The life of field interviewers
MANILA, Philippines – In the season of political surveys and campaigns, it’s easy to overlook the people behind them.
While analysts and statisticians crunch the numbers, there are little known wage earners who gather the data.
They enter cities and towns as strangers, walking along unfamiliar streets, counting each house from the predetermined starting point to make sure sampling is accurate and representative. After all, accuracy through a methodical approach is what research or polling agencies are paid and commissioned for.
Armed with a pen and multiple pages of paper, they knock on doors to ask potential interviewees if they would agree to be surveyed. When they do this, what they’re really asking is whether or not interviewees could make the day’s work a little less tedious.
It is a tireless job, walking along dirt roads, waiting for hours on ports, spending the night at a loving stranger’s home, speaking to local officials and telling them, “No, I am not a spy, no, I am not from a rival clan.”
Lives in danger sometimes
“No, please don’t hurt me.” This was the cry of Gloria Capulong when she was surrounded one day by a group of armed men in a Muslim enclave in Manila while she was gathering data for a political survey.
She said she was detained. For how long, she could not remember.
She said one of the men hit her hard, causing her to fall on the ground with her pen and accomplished survey papers.
She couldn’t know for sure if it was the former or the latter that hurt more – the physical pain of a heavy blow on the head or the emotional pain of seeing her meticulously gathered data disregarded.
One of the men, she recalled, tore the papers.
Political surveys are the hardest to do, according to workers Rappler interviewed, especially in areas where political tensions are high.
Field interviewers would at times be mistaken for rebels when gathering data in far-flung areas.
Most of the field interviewers are women, seen as less intimidating in many communities they survey.
But even men like pollster Jhes Duldulao go through tough times, including having to spend the night in ports and bus stations. This is because pollsters can’t leave a community until the needed number of respondents is surveyed.
This is especially so in island-provinces where having to go home for the night and returning to the community in the morning to continue the survey spells doubled sums appropriated for the trip.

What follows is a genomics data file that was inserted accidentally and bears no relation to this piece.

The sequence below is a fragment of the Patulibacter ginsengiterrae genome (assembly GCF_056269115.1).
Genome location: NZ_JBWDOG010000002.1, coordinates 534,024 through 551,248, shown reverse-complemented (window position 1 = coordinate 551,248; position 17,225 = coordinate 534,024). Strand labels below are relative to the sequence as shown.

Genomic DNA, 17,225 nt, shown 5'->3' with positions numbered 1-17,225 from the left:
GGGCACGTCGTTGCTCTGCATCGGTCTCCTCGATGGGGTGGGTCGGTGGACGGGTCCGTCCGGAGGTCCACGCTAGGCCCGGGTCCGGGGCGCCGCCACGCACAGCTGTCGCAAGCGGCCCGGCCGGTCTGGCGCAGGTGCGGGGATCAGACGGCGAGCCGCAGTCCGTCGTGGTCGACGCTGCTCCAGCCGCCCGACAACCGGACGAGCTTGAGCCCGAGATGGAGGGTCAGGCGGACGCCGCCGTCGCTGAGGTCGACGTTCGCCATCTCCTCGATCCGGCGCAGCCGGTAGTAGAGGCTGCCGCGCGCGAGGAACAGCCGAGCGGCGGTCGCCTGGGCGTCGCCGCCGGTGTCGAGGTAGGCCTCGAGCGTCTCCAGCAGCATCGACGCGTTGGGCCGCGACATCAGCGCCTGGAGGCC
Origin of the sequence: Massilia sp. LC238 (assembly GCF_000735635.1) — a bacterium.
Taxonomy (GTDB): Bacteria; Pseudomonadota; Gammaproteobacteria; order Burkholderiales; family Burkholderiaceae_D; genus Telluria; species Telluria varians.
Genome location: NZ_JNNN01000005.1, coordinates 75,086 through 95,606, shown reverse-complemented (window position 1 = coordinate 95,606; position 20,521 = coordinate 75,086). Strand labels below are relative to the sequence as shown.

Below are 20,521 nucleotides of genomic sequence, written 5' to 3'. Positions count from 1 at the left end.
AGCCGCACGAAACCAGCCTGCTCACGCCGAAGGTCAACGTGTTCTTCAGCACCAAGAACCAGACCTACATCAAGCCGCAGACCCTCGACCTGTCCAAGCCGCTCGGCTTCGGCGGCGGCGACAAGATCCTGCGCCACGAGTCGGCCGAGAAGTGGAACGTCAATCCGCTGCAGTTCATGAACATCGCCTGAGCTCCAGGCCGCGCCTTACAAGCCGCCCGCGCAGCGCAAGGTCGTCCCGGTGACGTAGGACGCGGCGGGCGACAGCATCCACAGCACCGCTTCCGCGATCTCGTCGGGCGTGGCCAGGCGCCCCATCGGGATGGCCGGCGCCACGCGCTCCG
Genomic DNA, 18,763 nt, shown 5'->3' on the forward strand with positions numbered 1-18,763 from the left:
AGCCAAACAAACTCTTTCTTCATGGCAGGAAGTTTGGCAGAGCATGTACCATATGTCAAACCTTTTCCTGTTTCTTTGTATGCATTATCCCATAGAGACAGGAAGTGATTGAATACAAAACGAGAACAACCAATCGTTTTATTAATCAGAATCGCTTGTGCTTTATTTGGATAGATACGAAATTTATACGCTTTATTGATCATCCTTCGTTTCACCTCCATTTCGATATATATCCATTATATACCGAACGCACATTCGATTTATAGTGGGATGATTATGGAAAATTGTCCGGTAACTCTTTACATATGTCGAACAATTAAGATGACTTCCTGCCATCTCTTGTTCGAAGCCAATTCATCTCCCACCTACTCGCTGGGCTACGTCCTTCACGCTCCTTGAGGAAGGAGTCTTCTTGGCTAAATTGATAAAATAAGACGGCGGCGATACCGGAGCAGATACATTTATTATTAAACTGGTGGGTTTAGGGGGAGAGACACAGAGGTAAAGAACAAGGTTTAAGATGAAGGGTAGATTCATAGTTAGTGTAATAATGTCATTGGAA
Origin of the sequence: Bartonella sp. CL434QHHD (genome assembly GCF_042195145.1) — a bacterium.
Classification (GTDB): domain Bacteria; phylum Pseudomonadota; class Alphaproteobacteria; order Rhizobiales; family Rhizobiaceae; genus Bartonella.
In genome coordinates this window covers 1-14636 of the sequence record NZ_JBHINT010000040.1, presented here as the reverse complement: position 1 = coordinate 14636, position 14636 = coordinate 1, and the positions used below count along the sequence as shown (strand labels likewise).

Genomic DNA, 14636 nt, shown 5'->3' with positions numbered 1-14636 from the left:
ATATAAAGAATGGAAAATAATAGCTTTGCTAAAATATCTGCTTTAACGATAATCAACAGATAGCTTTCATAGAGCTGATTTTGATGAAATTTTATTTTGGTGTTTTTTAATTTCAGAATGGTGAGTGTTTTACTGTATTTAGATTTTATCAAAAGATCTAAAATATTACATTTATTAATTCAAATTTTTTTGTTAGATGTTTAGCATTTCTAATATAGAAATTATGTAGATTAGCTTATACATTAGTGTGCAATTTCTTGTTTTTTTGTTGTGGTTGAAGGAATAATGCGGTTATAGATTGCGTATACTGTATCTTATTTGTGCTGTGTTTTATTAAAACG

Some locals still doubt and shoo away many of the field interviewers, who have learned the hard way that hospitality is not always a shared trait among all Filipino households or even village officials.
Challenge, growth, constant fun
Depending on the project they're working on, some field interviewers are paid P12,000 to P15,000 for 15 days without days off.
If projects come one after another, some of them can get even P20,000 in 15 days.
Depending on the size of the base required for the survey, a project's fieldwork can last from one day to one month.
A political survey usually needs one to 3 days of fieldwork, as the results are usually needed within a week.
Some of these political surveys with one-day deadlines usually take all day until early morning the next day to finish. This means knocking on people's doors in the middle of the night until the required number of respondents is completed.
"By hook or by crook, hihintayin namin kayo dito (we will wait for you here)," Gloria quoted her superior as saying.
Jhes also said the fieldwork for a political survey that takes until late night to finish also requires specific traits of respondents. One may knock on a door of a house with no women inside, making it a futile attempt if the remaining respondents needed are supposed to be female. Or it could be a family with no children with the age required for the survey.
Sometimes, said Jhes, pollsters spend over two hours in one house just to finish all the questions in one survey.
Gloria said one of the hardest parts of being a field interviewer is other people’s lack of understanding for the work they do. She said she couldn't count the days when she would be gone for 3 straight days, and her husband would not believe it was for work.
Despite the challenges, both Jhes and Gloria have done their work for years, admitting that the job provides them growth and excitement that a regular job that requires spending all day behind a desk cannot. Gloria has been a field interviewer for 17 years now.